The easiest thing to do to prevent dust from traveling into your house with your shoes is to use door mats and keep the door mats clean.

Even better, make sure you and your family take your shoes off before you walk around the house.

Leaky Vacuum

If your vacuum doesn’t fully capture the dust and is leaking back into the air, it may actually be helping you make your room dustier.

Consider purchasing a vacuum that is fully enclosed and is equipped with a HEPA filter to capture smaller pollutants.

And don’t empty the dust canister or change the bag in the house.


Carpets can get very dirty and be very hard to get dust out of. Especially when you’re talking about thick shag carpet.

A dirty carpet can easily be the culprit in an extra dusty home. If you have an old carpet or a thick carpet that is hard clean, just walking through the house can kick up dust onto your surfaces.

Humidity or lack of

A dry climate is a natural source for dust. when the air is dry you can expect dust in the air to be a problem because there is no moisture to help it settle.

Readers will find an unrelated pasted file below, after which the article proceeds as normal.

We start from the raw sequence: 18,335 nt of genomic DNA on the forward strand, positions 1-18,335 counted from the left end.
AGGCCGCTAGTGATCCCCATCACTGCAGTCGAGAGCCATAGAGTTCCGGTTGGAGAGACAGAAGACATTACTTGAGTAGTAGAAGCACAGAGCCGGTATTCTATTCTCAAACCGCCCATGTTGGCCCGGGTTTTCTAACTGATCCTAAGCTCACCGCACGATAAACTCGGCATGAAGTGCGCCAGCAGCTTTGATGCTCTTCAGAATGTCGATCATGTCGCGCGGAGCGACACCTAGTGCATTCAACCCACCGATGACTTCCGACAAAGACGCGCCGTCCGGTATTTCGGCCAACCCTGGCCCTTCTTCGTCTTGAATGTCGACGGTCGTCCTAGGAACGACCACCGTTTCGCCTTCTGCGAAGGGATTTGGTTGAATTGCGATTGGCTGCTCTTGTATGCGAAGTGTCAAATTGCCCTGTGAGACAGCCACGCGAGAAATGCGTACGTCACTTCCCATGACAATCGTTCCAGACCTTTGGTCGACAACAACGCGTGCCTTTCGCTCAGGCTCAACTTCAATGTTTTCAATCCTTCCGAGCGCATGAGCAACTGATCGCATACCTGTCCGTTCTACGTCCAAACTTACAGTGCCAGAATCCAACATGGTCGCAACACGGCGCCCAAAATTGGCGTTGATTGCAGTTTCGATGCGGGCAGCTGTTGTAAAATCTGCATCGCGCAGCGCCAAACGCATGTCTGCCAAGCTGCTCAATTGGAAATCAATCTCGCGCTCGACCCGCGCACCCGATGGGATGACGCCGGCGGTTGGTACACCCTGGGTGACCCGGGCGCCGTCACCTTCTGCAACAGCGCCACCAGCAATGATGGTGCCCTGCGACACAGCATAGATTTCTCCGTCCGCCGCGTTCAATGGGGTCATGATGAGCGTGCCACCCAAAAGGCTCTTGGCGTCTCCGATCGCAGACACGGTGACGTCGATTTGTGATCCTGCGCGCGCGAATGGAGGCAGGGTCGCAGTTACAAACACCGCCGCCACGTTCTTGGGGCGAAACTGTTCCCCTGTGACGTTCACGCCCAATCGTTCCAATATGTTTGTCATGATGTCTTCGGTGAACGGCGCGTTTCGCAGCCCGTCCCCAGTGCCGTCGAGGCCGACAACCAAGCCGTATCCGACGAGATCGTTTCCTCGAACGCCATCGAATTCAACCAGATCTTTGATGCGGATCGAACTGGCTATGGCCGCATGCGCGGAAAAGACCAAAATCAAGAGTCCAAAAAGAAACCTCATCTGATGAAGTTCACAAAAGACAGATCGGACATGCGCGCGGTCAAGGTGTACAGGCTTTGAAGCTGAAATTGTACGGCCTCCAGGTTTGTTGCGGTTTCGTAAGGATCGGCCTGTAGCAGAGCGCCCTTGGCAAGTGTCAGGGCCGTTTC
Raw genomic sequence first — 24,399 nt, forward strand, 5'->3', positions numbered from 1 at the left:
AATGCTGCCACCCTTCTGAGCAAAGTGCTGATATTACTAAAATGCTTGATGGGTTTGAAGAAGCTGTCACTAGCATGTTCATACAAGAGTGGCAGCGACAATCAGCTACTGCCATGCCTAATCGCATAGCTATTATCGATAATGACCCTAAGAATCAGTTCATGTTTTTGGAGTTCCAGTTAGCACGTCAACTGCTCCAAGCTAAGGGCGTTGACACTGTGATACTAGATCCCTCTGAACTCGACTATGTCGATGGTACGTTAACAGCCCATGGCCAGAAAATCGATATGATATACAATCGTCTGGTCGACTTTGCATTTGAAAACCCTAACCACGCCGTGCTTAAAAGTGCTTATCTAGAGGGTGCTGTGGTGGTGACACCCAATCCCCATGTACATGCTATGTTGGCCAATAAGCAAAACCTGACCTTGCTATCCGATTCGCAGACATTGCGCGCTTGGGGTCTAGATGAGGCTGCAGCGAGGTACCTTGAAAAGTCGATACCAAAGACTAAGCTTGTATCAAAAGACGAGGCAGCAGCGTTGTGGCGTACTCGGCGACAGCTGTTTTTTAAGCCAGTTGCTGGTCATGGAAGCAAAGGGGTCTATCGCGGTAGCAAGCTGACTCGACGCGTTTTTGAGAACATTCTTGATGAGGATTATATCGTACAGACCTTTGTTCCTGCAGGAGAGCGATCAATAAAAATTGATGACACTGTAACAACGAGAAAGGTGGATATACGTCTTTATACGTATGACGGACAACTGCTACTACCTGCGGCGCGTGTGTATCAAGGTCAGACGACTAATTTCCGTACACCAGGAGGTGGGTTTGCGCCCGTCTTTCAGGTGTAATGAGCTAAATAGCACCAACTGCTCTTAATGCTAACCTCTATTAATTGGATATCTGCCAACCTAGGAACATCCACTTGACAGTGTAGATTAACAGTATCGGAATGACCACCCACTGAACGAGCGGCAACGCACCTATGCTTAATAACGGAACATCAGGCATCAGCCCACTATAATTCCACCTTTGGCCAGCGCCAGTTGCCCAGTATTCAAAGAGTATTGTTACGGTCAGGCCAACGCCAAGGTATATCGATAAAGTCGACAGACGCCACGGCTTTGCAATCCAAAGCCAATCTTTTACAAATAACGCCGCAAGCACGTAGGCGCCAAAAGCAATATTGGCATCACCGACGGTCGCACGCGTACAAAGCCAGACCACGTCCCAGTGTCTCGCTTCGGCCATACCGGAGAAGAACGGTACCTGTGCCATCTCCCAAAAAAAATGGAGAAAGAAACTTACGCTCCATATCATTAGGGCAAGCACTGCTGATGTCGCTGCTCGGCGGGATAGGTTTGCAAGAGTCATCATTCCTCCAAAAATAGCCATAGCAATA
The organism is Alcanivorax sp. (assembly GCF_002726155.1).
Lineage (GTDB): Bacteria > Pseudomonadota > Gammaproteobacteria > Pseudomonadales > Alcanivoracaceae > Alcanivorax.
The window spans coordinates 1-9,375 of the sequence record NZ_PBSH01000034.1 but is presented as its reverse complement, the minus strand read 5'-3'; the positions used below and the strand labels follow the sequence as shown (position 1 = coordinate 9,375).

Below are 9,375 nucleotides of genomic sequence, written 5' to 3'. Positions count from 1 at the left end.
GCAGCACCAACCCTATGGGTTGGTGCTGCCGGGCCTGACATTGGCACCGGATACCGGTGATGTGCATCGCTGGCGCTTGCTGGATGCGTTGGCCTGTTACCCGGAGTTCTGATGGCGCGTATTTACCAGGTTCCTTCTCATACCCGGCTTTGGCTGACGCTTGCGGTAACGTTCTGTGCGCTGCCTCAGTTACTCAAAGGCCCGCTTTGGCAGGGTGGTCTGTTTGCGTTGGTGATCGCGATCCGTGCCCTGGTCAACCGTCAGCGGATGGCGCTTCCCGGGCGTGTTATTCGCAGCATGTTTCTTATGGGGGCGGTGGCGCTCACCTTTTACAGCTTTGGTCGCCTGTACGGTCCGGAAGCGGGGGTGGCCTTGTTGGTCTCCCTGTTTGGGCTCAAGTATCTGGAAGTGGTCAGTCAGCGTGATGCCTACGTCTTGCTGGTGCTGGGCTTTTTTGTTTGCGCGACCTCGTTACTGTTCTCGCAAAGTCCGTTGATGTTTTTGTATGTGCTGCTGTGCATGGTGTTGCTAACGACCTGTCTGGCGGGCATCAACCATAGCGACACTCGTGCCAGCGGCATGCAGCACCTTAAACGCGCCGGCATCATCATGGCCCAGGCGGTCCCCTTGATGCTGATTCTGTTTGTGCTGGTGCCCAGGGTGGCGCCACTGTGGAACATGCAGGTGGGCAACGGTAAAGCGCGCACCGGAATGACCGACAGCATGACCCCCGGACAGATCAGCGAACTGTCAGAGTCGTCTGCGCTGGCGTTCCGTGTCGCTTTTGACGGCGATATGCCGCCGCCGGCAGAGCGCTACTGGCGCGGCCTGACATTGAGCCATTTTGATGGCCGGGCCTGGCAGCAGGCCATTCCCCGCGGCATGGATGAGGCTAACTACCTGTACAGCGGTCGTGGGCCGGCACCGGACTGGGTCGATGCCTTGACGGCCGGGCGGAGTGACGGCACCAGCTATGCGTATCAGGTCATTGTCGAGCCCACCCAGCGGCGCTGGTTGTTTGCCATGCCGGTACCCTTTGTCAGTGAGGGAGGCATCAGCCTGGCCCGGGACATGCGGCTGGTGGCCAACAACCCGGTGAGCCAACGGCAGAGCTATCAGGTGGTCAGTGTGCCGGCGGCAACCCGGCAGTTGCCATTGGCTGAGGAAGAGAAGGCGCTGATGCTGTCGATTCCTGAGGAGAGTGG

Consider running a humidifier in your room. It will not only help keep the dust out of the air, it can help ease your dried nasal cavities.

Dirty Ductwork

If your ductwork has not been cleaned in a while, then you may have a issue with your HVAC distributing the dust inside the ductwork throughout your home.

Dust mites and mold or also attracted to the inside of your ductwork because of the high humidity level inside of the air handler.

Dust mites and mold spores are both common household allergies that could be originating in dirty ducts.

Having your ductwork cleaned and system checked may be the answer you need to control dust in your house.

Proximity to Outdoor Dust

Look around you. Are you living near a construction zone where dust and are being continually thrown around, you live near a highway or a busy Street wear exhaust is an issue?